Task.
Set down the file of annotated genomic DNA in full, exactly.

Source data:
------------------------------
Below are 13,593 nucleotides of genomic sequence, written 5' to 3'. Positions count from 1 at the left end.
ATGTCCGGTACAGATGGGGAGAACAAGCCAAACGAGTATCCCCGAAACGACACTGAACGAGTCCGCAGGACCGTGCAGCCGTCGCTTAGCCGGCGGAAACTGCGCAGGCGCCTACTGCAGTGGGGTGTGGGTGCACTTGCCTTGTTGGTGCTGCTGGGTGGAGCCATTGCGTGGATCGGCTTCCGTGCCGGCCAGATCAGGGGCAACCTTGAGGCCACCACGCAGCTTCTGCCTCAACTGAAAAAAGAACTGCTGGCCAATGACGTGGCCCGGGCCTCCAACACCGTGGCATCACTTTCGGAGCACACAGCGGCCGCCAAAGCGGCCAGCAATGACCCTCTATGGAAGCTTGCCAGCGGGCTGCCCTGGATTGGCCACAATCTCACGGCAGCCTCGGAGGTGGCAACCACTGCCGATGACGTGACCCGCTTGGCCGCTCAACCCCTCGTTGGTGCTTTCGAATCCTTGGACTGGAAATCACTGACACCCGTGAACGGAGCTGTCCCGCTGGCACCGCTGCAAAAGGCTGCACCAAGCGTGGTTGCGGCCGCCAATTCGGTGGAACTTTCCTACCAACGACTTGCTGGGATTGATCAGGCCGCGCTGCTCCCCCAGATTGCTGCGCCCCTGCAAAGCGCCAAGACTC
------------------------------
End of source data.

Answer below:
Below are 13,593 nucleotides of genomic sequence, written 5' to 3'. Positions count from 1 at the left end.
ATGTCCGGTACAGATGGGGAGAACAAGCCAAACGAGTATCCCCGAAACGACACTGAACGAGTCCGCAGGACCGTGCAGCCGTCGCTTAGCCGGCGGAAACTGCGCAGGCGCCTACTGCAGTGGGGTGTGGGTGCACTTGCCTTGTTGGTGCTGCTGGGTGGAGCCATTGCGTGGATCGGCTTCCGTGCCGGCCAGATCAGGGGCAACCTTGAGGCCACCACGCAGCTTCTGCCTCAACTGAAAAAAGAACTGCTGGCCAATGACGTGGCCCGGGCCTCCAACACCGTGGCATCACTTTCGGAGCACACAGCGGCCGCCAAAGCGGCCAGCAATGACCCTCTATGGAAGCTTGCCAGCGGGCTGCCCTGGATTGGCCACAATCTCACGGCAGCCTCGGAGGTGGCAACCACTGCCGATGACGTGACCCGCTTGGCCGCTCAACCCCTCGTTGGTGCTTTCGAATCCTTGGACTGGAAATCACTGACACCCGTGAACGGAGCTGTCCCGCTGGCACCGCTGCAAAAGGCTGCACCAAGCGTGGTTGCGGCCGCCAATTCGGTGGAACTTTCCTACCAACGACTTGCTGGGATTGATCAGGCCGCGCTGCTCCCCCAGATTGCTGCGCCCCTGCAAAGCGCCAAGACTC